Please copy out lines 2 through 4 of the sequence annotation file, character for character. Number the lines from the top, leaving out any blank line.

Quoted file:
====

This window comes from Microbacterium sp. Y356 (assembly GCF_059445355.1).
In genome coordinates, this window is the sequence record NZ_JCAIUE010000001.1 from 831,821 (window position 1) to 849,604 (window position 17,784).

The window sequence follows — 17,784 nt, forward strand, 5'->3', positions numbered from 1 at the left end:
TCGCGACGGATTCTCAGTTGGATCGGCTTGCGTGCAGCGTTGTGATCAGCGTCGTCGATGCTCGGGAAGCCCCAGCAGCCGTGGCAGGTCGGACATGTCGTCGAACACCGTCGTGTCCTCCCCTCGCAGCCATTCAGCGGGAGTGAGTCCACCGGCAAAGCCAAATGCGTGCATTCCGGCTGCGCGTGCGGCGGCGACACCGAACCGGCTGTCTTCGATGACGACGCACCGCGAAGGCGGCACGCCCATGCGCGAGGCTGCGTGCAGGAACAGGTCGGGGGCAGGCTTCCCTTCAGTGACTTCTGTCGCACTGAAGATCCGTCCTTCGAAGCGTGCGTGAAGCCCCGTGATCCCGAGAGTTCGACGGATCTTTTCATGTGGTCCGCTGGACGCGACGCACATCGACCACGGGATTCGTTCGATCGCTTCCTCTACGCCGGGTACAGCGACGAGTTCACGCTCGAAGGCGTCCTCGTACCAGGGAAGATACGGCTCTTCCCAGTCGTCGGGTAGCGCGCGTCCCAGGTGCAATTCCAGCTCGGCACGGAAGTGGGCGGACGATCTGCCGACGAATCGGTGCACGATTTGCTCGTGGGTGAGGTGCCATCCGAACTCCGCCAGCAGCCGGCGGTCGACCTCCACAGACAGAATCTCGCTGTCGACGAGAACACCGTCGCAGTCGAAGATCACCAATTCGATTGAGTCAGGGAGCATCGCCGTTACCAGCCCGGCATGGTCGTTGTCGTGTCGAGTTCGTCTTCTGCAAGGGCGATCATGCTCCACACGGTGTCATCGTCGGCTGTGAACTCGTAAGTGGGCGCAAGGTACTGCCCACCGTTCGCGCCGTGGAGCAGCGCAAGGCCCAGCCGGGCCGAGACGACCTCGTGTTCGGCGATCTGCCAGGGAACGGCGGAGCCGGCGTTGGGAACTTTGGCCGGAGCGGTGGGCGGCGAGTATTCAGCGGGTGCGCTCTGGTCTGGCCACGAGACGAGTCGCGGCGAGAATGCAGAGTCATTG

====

In genome coordinates, this window is the sequence record NZ_JCAIUE010000001.1 from 831,821 (window position 1) to 849,604 (window position 17,784).

The window sequence follows — 17,784 nt, forward strand, 5'->3', positions numbered from 1 at the left end:
TCGCGACGGATTCTCAGTTGGATCGGCTTGCGTGCAGCGTTGTGATCAGCGTCGTCGATGCTCGGGAAGCCCCAGCAGCCGTGGCAGGTCGGACATGTCGTCGAACACCGTCGTGTCCTCCCCTCGCAGCCATTCAGCGGGAGTGAGTCCACCGGCAAAGCCAAATGCGTGCATTCCGGCTGCGCGTGCGGCGGCGACACCGAACCGGCTGTCTTCGATGACGACGCACCGCGAAGGCGGCACGCCCATGCGCGAGGCTGCGTGCAGGAACAGGTCGGGGGCAGGCTTCCCTTCAGTGACTTCTGTCGCACTGAAGATCCGTCCTTCGAAGCGTGCGTGAAGCCCCGTGATCCCGAGAGTTCGACGGATCTTTTCATGTGGTCCGCTGGACGCGACGCACATCGACCACGGGATTCGTTCGATCGCTTCCTCTACGCCGGGTACAGCGACGAGTTCACGCTCGAAGGCGTCCTCGTACCAGGGAAGATACGGCTCTTCCCAGTCGTCGGGTAGCGCGCGTCCCAGGTGCAATTCCAGCTCGGCACGGAAGTGGGCGGACGATCTGCCGACGAATCGGTGCACGATTTGCTCGTGGGTGAGGTGCCATCCGAACTCCGCCAGCAGCCGGCGGTCGACCTCCACAGACAGAATCTCGCTGTCGACGAGAACACCGTCGCAGTCGAAGATCACCAATTCGATTGAGTCAGGGAGCATCGCCGTTACCAGCCCGGCATGGTCGTTGTCGTGTCGAGTTCGTCTTCTGCAAGGGCGATCATGCTCCACACGGTGTCATCGTCGGCTGTGAACTCGTAAGTGGGCGCAAGGTACTGCCCACCGTTCGCGCCGTGGAGCAGCGCAAGGCCCAGCCGGGCCGAGACGACCTCGTGTTCGGCGATCTGCCAGGGAACGGCGGAGCCGGCGTTGGGAACTTTGGCCGGAGCGGTGGGCGGCGAGTATTCAGCGGGTGCGCTCTGGTCTGGCCACGAGACGAGTCGCGGCGAGAATGCAGAGTCATTG